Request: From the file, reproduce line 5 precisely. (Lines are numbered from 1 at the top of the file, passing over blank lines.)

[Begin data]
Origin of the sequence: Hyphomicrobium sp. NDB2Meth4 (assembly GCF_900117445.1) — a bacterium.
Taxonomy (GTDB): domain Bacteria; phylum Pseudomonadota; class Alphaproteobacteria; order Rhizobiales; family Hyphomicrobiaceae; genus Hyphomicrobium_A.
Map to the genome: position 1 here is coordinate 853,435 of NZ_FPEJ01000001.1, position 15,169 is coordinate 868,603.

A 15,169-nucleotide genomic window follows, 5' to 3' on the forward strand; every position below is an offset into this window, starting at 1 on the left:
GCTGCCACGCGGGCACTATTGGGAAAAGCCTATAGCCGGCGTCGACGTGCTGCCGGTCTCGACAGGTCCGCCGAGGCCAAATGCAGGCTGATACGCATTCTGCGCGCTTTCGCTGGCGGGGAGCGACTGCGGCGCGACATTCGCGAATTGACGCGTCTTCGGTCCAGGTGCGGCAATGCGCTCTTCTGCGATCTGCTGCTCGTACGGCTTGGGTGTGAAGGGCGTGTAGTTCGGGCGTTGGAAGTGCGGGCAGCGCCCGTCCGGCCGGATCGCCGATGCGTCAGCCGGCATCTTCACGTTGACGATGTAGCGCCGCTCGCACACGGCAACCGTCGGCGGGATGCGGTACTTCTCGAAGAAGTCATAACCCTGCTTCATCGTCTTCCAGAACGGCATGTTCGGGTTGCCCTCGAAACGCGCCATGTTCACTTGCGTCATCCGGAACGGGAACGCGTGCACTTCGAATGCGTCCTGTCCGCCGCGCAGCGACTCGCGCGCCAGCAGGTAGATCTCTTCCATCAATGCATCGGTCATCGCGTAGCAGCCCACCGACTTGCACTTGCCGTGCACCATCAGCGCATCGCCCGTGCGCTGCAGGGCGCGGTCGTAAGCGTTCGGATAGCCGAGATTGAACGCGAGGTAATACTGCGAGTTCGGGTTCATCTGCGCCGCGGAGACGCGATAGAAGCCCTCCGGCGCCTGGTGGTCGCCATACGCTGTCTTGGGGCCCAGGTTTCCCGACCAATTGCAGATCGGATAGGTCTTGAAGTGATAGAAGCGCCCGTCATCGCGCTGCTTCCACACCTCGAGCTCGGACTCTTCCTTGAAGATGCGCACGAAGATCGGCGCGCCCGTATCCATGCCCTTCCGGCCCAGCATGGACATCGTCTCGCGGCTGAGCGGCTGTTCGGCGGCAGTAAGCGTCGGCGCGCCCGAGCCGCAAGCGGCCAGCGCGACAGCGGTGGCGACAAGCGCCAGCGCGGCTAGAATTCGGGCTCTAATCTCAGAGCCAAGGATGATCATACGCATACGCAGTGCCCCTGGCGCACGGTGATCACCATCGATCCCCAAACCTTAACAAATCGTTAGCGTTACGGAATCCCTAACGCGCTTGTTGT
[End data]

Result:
GCTGCCACGCGGGCACTATTGGGAAAAGCCTATAGCCGGCGTCGACGTGCTGCCGGTCTCGACAGGTCCGCCGAGGCCAAATGCAGGCTGATACGCATTCTGCGCGCTTTCGCTGGCGGGGAGCGACTGCGGCGCGACATTCGCGAATTGACGCGTCTTCGGTCCAGGTGCGGCAATGCGCTCTTCTGCGATCTGCTGCTCGTACGGCTTGGGTGTGAAGGGCGTGTAGTTCGGGCGTTGGAAGTGCGGGCAGCGCCCGTCCGGCCGGATCGCCGATGCGTCAGCCGGCATCTTCACGTTGACGATGTAGCGCCGCTCGCACACGGCAACCGTCGGCGGGATGCGGTACTTCTCGAAGAAGTCATAACCCTGCTTCATCGTCTTCCAGAACGGCATGTTCGGGTTGCCCTCGAAACGCGCCATGTTCACTTGCGTCATCCGGAACGGGAACGCGTGCACTTCGAATGCGTCCTGTCCGCCGCGCAGCGACTCGCGCGCCAGCAGGTAGATCTCTTCCATCAATGCATCGGTCATCGCGTAGCAGCCCACCGACTTGCACTTGCCGTGCACCATCAGCGCATCGCCCGTGCGCTGCAGGGCGCGGTCGTAAGCGTTCGGATAGCCGAGATTGAACGCGAGGTAATACTGCGAGTTCGGGTTCATCTGCGCCGCGGAGACGCGATAGAAGCCCTCCGGCGCCTGGTGGTCGCCATACGCTGTCTTGGGGCCCAGGTTTCCCGACCAATTGCAGATCGGATAGGTCTTGAAGTGATAGAAGCGCCCGTCATCGCGCTGCTTCCACACCTCGAGCTCGGACTCTTCCTTGAAGATGCGCACGAAGATCGGCGCGCCCGTATCCATGCCCTTCCGGCCCAGCATGGACATCGTCTCGCGGCTGAGCGGCTGTTCGGCGGCAGTAAGCGTCGGCGCGCCCGAGCCGCAAGCGGCCAGCGCGACAGCGGTGGCGACAAGCGCCAGCGCGGCTAGAATTCGGGCTCTAATCTCAGAGCCAAGGATGATCATACGCATACGCAGTGCCCCTGGCGCACGGTGATCACCATCGATCCCCAAACCTTAACAAATCGTTAGCGTTACGGAATCCCTAACGCGCTTGTTGT